I also found that the organisation was structured along traditional hierarchical lines - with the command at headquarters and 14 territorial divisions delivering services to the public. The divisions were supported by large departments at the centre, with a centralised decision-making system based on paper-shuffling and rank. Management costs were high and there was very little financial devolution to local managers. All these factors meant the divisions were supporting headquarters and not the other way round - as it should have been.
Even so the Constabulary was considered to be relatively efficient. But I quickly became aware that the local communities wanted to see more police officers on the beat, to provide visible reassurance and community-based policing. I wanted us to become more flexible in the way we worked to satisfy the variety of demands on our services. I wanted to develop a culture in which police officers and their civilian colleagues considered themselves a team. And I wanted to change the culture of the organisation, by moving away from the old autocratic style of leadership towards an approach based on open, responsive and flexible working practices and the community.
In May 1996, we started our change programme by asking colleagues what they wanted from management. The cultural audit revealed that staff were unhappy about their lack of involvement in the corporate decision-making process. They felt that the organisation was bureaucratic, and that working within such a tight hierarchical infrastructure prevented officers from taking local initiatives to deal with crime and disorder.
After wide consultation and helped by an outside consultant, the senior management team developed a corporate strategy followed by a vision statement. We then turned our attention to the force structure: the number of divisions was reduced from 14 to six to give greater autonomy through devolution of authority and financial management. Each local commander now has ultimate responsibility for personnel, finance and resource management. At the same time, some senior posts have been removed and officers returned to divisions and to front-line policing duties. All this is being supported by our human resources strategy, which aims to put the right people in the right place at the right time, with the right skills.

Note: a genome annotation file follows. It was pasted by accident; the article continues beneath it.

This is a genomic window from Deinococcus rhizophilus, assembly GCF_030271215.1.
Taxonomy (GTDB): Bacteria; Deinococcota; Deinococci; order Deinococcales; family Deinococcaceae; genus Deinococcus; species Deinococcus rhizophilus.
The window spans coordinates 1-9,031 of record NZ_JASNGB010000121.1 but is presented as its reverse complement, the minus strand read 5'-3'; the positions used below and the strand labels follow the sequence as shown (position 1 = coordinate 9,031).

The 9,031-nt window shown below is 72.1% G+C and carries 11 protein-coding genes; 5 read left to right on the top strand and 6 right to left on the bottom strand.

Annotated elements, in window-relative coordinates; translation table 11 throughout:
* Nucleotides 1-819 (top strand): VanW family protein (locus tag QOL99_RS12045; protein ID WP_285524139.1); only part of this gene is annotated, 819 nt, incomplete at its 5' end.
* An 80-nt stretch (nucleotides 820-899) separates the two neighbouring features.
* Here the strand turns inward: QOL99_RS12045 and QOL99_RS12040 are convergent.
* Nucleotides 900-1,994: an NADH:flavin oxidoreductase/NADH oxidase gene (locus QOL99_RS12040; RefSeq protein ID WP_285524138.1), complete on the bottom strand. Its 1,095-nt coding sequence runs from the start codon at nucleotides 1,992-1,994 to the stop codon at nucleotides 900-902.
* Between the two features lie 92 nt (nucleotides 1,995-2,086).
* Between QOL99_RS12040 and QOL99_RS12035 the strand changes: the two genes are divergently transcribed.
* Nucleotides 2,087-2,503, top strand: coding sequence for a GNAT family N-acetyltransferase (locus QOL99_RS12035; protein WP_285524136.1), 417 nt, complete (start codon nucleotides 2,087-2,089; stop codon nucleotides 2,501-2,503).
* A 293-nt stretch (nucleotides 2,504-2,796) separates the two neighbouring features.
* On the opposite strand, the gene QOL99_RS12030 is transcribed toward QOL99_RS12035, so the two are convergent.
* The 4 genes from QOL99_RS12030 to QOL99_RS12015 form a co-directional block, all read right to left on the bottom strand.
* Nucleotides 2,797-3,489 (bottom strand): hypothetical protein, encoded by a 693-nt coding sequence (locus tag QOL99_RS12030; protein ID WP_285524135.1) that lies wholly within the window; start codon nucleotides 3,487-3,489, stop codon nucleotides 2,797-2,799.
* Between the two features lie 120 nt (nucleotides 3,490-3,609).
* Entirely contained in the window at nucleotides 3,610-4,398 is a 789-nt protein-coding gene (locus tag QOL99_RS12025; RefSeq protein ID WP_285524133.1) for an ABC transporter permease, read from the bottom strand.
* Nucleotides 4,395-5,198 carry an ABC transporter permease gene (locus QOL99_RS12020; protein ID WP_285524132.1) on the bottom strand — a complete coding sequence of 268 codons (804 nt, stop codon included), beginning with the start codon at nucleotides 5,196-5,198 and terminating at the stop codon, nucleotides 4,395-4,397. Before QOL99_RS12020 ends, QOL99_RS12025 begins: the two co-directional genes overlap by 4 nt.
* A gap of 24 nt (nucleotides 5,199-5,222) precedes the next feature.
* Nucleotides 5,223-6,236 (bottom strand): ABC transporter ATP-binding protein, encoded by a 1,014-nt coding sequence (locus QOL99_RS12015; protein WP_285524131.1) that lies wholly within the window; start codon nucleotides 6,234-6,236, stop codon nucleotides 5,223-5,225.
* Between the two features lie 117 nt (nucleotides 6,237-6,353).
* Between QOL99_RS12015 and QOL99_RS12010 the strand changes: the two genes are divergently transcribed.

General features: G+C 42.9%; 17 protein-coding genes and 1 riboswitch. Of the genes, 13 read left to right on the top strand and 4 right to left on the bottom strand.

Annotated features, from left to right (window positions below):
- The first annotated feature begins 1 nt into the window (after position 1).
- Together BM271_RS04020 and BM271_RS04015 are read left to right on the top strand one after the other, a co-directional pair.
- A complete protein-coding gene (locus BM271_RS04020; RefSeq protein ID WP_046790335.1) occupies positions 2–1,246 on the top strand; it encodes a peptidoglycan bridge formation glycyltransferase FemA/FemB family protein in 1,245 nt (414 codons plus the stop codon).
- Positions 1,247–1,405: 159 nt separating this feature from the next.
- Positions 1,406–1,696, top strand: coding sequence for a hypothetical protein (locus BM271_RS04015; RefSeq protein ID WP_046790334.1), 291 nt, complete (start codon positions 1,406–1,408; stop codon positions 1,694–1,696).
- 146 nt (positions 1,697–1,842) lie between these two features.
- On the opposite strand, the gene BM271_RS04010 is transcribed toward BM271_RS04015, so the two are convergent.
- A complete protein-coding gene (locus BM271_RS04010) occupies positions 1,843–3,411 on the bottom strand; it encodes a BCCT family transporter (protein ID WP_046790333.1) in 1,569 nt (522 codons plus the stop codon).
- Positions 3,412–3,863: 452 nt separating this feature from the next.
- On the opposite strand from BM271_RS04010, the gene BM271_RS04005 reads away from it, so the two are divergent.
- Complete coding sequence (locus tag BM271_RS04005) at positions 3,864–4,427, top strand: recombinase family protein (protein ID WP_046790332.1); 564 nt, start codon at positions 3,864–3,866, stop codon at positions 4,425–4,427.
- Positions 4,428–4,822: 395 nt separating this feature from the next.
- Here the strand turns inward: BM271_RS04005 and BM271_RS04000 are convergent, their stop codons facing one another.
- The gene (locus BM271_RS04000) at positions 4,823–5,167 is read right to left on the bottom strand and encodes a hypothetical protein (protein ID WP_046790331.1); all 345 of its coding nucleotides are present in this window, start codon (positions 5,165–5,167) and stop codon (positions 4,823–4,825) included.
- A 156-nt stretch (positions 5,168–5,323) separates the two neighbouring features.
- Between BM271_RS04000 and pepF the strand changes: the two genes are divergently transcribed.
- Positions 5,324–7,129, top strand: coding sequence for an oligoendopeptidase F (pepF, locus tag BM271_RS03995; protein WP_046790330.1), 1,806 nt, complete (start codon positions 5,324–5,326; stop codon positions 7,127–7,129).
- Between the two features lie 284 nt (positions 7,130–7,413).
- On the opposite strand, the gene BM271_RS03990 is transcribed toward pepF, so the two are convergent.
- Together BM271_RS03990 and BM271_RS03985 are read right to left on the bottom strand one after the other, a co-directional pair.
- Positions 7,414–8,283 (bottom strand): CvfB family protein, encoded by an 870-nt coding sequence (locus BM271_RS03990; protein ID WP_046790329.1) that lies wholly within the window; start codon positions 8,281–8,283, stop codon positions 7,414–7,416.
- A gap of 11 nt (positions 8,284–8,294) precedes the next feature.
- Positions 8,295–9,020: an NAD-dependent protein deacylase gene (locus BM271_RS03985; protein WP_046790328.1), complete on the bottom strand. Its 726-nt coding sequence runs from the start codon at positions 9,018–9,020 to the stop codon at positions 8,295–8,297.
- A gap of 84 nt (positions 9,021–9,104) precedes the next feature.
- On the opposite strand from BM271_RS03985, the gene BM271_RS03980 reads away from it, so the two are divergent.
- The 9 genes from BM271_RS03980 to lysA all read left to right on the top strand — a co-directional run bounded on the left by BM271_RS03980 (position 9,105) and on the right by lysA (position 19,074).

Our change programme is now into its second year. It has not been easy and there has been some resistance as we have left old practices behind, but I am confident that we can keep the momentum going. The challenge now is to use our new style and structure to deliver the results that our communities need.
We need to ensure that real improvements are felt not only by our staff but also by the people of Lancashire. They deserve a police service that looks after them. My aim is to make sure they get it. In short, the changes that I have implemented with the help of the managers and staff, are intended to make our local communities feel safe, involved and reassured.